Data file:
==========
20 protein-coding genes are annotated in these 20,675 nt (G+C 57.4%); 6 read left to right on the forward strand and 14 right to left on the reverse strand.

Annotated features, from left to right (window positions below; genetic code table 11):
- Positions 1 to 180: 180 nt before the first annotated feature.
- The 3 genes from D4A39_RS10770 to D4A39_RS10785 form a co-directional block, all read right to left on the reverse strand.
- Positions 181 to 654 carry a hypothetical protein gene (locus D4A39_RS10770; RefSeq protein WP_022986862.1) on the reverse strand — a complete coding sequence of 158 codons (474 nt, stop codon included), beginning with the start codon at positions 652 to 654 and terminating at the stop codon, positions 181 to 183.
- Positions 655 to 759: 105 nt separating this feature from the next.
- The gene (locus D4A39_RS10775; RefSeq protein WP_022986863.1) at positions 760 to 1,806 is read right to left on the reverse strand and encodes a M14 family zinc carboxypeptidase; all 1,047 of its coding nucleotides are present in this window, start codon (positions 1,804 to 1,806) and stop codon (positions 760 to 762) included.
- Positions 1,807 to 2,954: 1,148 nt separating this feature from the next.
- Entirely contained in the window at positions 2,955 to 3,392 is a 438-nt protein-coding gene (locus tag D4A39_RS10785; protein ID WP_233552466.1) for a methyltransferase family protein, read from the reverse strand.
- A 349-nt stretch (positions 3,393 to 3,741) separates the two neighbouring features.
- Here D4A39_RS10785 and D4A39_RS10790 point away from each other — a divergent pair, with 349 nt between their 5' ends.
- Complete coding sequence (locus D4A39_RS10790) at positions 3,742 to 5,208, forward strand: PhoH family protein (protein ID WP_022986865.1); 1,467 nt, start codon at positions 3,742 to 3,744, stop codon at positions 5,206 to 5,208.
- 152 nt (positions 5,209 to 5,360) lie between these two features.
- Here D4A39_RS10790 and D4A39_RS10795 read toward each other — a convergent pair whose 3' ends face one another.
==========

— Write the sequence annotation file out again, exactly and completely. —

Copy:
20 protein-coding genes are annotated in these 20,675 nt (G+C 57.4%); 6 read left to right on the forward strand and 14 right to left on the reverse strand.

Annotated features, from left to right (window positions below; genetic code table 11):
- Positions 1 to 180: 180 nt before the first annotated feature.
- The 3 genes from D4A39_RS10770 to D4A39_RS10785 form a co-directional block, all read right to left on the reverse strand.
- Positions 181 to 654 carry a hypothetical protein gene (locus D4A39_RS10770; RefSeq protein WP_022986862.1) on the reverse strand — a complete coding sequence of 158 codons (474 nt, stop codon included), beginning with the start codon at positions 652 to 654 and terminating at the stop codon, positions 181 to 183.
- Positions 655 to 759: 105 nt separating this feature from the next.
- The gene (locus D4A39_RS10775; RefSeq protein WP_022986863.1) at positions 760 to 1,806 is read right to left on the reverse strand and encodes a M14 family zinc carboxypeptidase; all 1,047 of its coding nucleotides are present in this window, start codon (positions 1,804 to 1,806) and stop codon (positions 760 to 762) included.
- Positions 1,807 to 2,954: 1,148 nt separating this feature from the next.
- Entirely contained in the window at positions 2,955 to 3,392 is a 438-nt protein-coding gene (locus tag D4A39_RS10785; protein ID WP_233552466.1) for a methyltransferase family protein, read from the reverse strand.
- A 349-nt stretch (positions 3,393 to 3,741) separates the two neighbouring features.
- Here D4A39_RS10785 and D4A39_RS10790 point away from each other — a divergent pair, with 349 nt between their 5' ends.
- Complete coding sequence (locus D4A39_RS10790) at positions 3,742 to 5,208, forward strand: PhoH family protein (protein ID WP_022986865.1); 1,467 nt, start codon at positions 3,742 to 3,744, stop codon at positions 5,206 to 5,208.
- 152 nt (positions 5,209 to 5,360) lie between these two features.
- Here D4A39_RS10790 and D4A39_RS10795 read toward each other — a convergent pair whose 3' ends face one another.